Cousin Bob and I made a quick trip off the island and down-state, to pay our respects to an uncle.
Uncle Al lived to be ninety years old – he’d celebrated that milestone birthday just a few weeks ago – and, by all accounts, lived a pretty good life. He’d had a long and happy marriage (his wife preceded him in death by less than two years) and raised four sons. He enjoyed grandchildren and great-grandchildren. He’d had a long career, but also many years of retirement to pursue other interests. There had been a few issues, but his health was pretty good. Though his sons were there to help when needed, he was fairly self-sufficient for most of his life. His decline was sudden, and he did not linger in pain, helplessness or ever-diminishing capacity. The photos show a handsome man with a nice smile and a twinkle in his eye, often gazing lovingly at his wife. As heart-wrenching as these events sometimes are, this one was not bad.
I took the opportunity to deliver my granddaughter to her Papa and Grandma ‘Nay’s house, where my daughter will pick her up at the end of the week. I treasured our time together though – when all is said and done – she is fifteen and wanting to test boundaries…and I am old and a stickler for the rules. We are both stubborn. We disagreed about bed times and texting at all hours, spending habits and curfews. We agreed on fixing and eating nice meals together, hats, french braids and spoiling Miss Rosa Parks. One day, Madeline brought a sample of pistachio-almond ice cream to the car when I picked her up from work (she always smelled like burnt sugar and ice cream after a shift at the ice cream shop), and spooned it, by turns, into her mouth and mine, with an occasional taste for Rosa Parks, all the drive home. Another day, she quit her job and spent the evening trying to arrange for her Papa to come pick her up at the airport. “I’ll pay my own flight, to get away from here,” she told me. She only broke down when her Papa said he couldn’t, and it took every bit of restraint I could muster to keep from wrapping her in my arms. The next day, she made Mexican skillet, and had the table set nicely when I came home from work. “Just to let you know I’m sorry for all my crazy behavior yesterday,” she said. As heart-wrenching as these events sometimes are, this one was not bad.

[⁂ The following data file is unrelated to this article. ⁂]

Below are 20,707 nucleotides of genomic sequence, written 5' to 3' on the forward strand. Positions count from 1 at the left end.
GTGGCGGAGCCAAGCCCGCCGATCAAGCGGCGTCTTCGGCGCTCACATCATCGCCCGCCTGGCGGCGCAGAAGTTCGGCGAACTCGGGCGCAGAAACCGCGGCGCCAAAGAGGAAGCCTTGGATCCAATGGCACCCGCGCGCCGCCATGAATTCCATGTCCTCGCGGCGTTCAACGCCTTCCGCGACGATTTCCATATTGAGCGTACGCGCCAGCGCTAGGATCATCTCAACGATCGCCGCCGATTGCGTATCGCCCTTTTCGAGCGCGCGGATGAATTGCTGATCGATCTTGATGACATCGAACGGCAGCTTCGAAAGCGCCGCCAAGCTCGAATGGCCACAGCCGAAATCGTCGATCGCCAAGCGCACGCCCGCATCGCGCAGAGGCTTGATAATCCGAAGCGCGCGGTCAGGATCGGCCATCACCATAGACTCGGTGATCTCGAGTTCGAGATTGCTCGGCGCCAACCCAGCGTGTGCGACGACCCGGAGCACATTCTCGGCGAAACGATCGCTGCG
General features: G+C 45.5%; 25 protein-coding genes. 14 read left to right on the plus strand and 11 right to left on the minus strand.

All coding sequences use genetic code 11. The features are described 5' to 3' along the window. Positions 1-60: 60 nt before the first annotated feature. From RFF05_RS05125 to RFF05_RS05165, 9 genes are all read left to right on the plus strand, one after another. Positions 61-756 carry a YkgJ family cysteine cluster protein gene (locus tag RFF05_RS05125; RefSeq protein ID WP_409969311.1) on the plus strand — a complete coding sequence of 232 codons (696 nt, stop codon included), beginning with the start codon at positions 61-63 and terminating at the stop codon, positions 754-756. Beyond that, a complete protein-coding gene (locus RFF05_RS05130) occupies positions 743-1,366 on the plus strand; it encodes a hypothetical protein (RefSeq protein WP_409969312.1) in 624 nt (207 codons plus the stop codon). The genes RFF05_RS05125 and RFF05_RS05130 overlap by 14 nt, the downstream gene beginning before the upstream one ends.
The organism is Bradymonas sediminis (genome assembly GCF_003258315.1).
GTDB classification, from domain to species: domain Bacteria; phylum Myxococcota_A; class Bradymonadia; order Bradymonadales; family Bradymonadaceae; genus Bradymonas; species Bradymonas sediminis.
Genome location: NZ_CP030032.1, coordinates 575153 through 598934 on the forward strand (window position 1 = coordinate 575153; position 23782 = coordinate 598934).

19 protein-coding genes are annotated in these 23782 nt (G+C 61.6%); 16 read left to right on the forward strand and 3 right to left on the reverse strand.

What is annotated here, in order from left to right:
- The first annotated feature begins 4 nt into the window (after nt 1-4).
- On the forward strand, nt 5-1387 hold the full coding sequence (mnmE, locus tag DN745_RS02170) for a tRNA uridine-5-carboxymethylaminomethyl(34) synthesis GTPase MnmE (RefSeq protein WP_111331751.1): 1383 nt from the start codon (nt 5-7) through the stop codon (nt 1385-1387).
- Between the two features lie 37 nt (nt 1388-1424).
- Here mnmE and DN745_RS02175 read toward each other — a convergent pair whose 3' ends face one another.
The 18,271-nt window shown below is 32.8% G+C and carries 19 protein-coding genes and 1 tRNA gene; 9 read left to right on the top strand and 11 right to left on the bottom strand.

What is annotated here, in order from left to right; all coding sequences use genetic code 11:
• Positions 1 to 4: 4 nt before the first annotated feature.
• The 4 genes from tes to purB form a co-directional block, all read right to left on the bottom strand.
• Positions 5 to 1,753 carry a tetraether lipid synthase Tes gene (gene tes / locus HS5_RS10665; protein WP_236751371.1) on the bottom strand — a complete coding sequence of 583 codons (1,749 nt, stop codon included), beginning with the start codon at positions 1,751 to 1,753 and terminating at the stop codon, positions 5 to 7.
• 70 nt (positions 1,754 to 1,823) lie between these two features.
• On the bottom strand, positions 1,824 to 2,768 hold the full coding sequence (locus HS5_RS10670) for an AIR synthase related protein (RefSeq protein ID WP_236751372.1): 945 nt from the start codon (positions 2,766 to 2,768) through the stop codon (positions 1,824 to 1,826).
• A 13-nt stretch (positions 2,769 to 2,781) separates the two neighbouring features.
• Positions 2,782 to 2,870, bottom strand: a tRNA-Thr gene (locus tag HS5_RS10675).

Some good-byes are worse than others, but even the best of them are sad